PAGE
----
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  • Littleproud warns regions at risk from medicine changes

    Author: AAP

Looming prescription medicine changes will result in poorer health outcomes for regional Australians, Nationals leader David Littleproud warns.

Measures coming in from September 1 will allow patients to access 60 days' worth of medicine from a single prescription, replacing the current 30-day limit.

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The federal opposition launched an unsuccessful bid in parliament to overturn the laws, saying community pharmacies would be financially affected by the changes due to reduced dispensing fees.

Mr Littleproud said the changes would be felt in regional communities in particular.

"If you change that business model by going from 30 to 60 days, then that has a fundamental change on those small businesses and particularly for those young (pharmacy owners) that have just got into this," he told ABC Insiders on Sunday.

"If we lose this, we lose that last line of primary care.

"There will be perverse health outcomes and I fear regional and rural Australians' lives will be put at risk."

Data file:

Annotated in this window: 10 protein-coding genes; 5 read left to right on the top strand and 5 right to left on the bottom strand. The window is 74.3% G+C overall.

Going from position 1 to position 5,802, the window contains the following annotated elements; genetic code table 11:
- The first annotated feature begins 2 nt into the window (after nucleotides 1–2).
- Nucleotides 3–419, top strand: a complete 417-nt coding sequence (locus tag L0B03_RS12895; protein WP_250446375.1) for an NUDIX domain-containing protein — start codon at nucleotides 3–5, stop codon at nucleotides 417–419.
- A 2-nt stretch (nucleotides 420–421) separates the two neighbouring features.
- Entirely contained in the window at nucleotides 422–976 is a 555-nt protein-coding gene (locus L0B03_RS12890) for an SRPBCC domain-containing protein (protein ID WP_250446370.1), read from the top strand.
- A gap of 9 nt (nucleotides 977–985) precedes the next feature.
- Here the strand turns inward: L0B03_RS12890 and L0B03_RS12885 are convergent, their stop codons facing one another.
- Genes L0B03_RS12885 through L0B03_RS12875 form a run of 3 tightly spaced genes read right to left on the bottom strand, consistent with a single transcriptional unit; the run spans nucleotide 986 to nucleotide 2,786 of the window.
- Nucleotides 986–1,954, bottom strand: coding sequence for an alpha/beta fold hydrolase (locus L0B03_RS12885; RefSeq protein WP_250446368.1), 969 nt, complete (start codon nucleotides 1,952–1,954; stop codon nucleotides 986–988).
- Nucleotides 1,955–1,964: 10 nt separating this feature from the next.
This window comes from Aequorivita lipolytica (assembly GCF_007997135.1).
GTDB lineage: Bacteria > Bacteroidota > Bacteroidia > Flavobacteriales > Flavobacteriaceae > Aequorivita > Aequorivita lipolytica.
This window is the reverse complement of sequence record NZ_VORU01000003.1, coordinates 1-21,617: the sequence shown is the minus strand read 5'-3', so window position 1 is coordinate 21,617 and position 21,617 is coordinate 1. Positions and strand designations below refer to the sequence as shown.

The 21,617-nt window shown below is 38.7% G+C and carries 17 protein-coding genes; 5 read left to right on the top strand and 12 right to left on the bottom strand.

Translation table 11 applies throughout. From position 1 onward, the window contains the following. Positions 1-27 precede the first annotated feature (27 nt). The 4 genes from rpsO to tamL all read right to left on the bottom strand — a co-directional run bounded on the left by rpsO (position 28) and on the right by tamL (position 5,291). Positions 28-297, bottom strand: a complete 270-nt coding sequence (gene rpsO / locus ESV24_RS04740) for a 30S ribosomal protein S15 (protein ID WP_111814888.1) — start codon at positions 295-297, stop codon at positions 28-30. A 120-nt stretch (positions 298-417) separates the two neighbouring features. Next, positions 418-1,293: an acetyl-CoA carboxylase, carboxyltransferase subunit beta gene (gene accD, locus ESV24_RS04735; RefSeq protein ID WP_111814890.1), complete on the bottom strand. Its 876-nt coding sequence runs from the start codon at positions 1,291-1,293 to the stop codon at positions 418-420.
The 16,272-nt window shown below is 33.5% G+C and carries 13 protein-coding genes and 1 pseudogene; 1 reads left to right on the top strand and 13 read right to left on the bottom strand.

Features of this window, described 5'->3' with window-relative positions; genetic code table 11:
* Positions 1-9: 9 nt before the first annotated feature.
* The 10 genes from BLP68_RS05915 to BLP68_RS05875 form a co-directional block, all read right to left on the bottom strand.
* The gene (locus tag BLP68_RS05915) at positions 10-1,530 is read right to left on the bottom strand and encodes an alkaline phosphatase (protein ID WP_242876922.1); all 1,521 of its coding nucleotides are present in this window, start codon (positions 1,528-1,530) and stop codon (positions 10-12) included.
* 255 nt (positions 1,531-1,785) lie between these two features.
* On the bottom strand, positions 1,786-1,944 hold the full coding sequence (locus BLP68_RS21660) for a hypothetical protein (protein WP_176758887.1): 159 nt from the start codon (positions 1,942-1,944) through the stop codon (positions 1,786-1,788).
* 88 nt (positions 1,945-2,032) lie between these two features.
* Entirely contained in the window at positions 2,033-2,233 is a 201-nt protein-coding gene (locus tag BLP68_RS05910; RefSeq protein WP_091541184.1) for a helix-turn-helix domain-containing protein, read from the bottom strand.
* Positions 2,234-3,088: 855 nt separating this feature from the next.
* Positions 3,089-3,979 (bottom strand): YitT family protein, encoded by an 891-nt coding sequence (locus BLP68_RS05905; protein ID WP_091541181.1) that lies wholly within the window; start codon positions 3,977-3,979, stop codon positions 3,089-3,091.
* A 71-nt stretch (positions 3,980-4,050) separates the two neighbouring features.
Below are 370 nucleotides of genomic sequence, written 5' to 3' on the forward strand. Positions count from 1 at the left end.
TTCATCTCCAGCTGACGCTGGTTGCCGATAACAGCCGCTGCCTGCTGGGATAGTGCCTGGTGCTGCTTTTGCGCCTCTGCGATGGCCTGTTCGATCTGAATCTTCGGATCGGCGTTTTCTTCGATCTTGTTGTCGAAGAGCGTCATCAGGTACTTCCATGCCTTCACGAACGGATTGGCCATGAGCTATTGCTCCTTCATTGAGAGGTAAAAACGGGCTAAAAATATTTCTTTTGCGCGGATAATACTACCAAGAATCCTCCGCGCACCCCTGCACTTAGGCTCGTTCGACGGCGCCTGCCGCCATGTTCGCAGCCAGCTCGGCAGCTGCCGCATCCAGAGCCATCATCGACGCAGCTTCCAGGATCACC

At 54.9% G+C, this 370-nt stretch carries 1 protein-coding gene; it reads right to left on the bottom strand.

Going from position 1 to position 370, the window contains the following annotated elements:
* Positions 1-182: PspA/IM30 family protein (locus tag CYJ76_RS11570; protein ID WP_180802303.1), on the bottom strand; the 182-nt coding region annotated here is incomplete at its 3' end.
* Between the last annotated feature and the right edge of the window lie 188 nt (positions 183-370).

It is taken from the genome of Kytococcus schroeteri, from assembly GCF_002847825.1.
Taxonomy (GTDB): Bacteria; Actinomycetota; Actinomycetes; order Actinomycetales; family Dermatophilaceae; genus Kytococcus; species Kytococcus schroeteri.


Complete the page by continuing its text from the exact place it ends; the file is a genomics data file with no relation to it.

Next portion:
Mr Littleproud said regional pharmacies would be at risk of closing under the changes and urged the government to sit down with the Pharmacy Guild to discuss the issue.

"It might sound great to have a few dollars in your pocket living in Canberra and you can run from one suburb to the next to see a pharmacist, but in some of the towns I represent, they could be four or 500 kilometres away from any primary care," he said.

"This is an opportunity for political leadership, for political courage and common sense."

The coalition has called for the government to fund the proposal to protect community pharmacies.

Health Minister Mark Butler said the estimated $1.2 billion in savings from the measure across the next four years would be reinvested in community pharmacies.

"In the three months since I've announced this measure, there have been twice as many applications for new pharmacies to be opened," Mr Butler said last week.

It is estimated the prescription changes will halve the cost of 320 common medicines for about six million Australians.

The opposition is expected to launch a fresh attempt to wind back the prescription changes when parliament resumes next month.


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